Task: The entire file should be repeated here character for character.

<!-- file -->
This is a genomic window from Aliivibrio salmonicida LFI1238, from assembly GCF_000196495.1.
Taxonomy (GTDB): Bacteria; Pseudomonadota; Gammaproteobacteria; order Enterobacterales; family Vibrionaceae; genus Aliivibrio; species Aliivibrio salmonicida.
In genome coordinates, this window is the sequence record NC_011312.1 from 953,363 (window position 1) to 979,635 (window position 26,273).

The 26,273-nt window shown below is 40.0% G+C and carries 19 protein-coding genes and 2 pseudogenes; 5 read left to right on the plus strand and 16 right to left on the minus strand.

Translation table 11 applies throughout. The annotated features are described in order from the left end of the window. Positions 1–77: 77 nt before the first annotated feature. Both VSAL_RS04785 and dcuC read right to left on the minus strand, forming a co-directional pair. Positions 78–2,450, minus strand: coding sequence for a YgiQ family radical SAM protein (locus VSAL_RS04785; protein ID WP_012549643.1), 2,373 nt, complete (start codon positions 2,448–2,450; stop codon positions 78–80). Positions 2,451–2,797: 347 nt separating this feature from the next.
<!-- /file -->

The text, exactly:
This is a genomic window from Aliivibrio salmonicida LFI1238, from assembly GCF_000196495.1.
Taxonomy (GTDB): Bacteria; Pseudomonadota; Gammaproteobacteria; order Enterobacterales; family Vibrionaceae; genus Aliivibrio; species Aliivibrio salmonicida.
In genome coordinates, this window is the sequence record NC_011312.1 from 953,363 (window position 1) to 979,635 (window position 26,273).

The 26,273-nt window shown below is 40.0% G+C and carries 19 protein-coding genes and 2 pseudogenes; 5 read left to right on the plus strand and 16 right to left on the minus strand.

Translation table 11 applies throughout. The annotated features are described in order from the left end of the window. Positions 1–77: 77 nt before the first annotated feature. Both VSAL_RS04785 and dcuC read right to left on the minus strand, forming a co-directional pair. Positions 78–2,450, minus strand: coding sequence for a YgiQ family radical SAM protein (locus VSAL_RS04785; protein ID WP_012549643.1), 2,373 nt, complete (start codon positions 2,448–2,450; stop codon positions 78–80). Positions 2,451–2,797: 347 nt separating this feature from the next.